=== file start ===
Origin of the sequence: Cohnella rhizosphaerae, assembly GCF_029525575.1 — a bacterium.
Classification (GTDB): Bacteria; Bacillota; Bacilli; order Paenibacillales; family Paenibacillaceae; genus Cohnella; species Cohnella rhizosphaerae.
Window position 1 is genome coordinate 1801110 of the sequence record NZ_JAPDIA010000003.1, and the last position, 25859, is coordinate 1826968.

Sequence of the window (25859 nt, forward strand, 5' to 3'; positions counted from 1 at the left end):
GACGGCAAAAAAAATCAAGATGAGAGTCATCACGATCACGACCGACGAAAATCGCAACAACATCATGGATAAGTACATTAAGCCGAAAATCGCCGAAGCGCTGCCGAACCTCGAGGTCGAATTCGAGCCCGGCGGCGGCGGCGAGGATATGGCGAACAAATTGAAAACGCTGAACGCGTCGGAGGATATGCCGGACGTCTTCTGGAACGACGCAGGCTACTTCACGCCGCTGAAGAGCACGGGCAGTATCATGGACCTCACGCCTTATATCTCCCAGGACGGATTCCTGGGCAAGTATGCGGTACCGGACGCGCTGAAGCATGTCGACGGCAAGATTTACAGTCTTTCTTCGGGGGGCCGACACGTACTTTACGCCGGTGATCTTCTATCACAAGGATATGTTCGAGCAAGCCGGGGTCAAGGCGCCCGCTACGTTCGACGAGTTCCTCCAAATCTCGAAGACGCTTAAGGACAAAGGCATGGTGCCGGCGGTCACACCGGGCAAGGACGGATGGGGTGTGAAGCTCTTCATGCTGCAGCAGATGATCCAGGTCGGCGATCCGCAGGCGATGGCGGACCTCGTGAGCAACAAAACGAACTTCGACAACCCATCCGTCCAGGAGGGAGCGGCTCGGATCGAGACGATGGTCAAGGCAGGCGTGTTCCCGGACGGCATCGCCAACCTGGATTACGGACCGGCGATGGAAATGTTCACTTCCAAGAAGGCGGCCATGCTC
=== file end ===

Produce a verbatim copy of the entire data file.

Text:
Origin of the sequence: Cohnella rhizosphaerae, assembly GCF_029525575.1 — a bacterium.
Classification (GTDB): Bacteria; Bacillota; Bacilli; order Paenibacillales; family Paenibacillaceae; genus Cohnella; species Cohnella rhizosphaerae.
Window position 1 is genome coordinate 1801110 of the sequence record NZ_JAPDIA010000003.1, and the last position, 25859, is coordinate 1826968.

Sequence of the window (25859 nt, forward strand, 5' to 3'; positions counted from 1 at the left end):
GACGGCAAAAAAAATCAAGATGAGAGTCATCACGATCACGACCGACGAAAATCGCAACAACATCATGGATAAGTACATTAAGCCGAAAATCGCCGAAGCGCTGCCGAACCTCGAGGTCGAATTCGAGCCCGGCGGCGGCGGCGAGGATATGGCGAACAAATTGAAAACGCTGAACGCGTCGGAGGATATGCCGGACGTCTTCTGGAACGACGCAGGCTACTTCACGCCGCTGAAGAGCACGGGCAGTATCATGGACCTCACGCCTTATATCTCCCAGGACGGATTCCTGGGCAAGTATGCGGTACCGGACGCGCTGAAGCATGTCGACGGCAAGATTTACAGTCTTTCTTCGGGGGGCCGACACGTACTTTACGCCGGTGATCTTCTATCACAAGGATATGTTCGAGCAAGCCGGGGTCAAGGCGCCCGCTACGTTCGACGAGTTCCTCCAAATCTCGAAGACGCTTAAGGACAAAGGCATGGTGCCGGCGGTCACACCGGGCAAGGACGGATGGGGTGTGAAGCTCTTCATGCTGCAGCAGATGATCCAGGTCGGCGATCCGCAGGCGATGGCGGACCTCGTGAGCAACAAAACGAACTTCGACAACCCATCCGTCCAGGAGGGAGCGGCTCGGATCGAGACGATGGTCAAGGCAGGCGTGTTCCCGGACGGCATCGCCAACCTGGATTACGGACCGGCGATGGAAATGTTCACTTCCAAGAAGGCGGCCATGCTC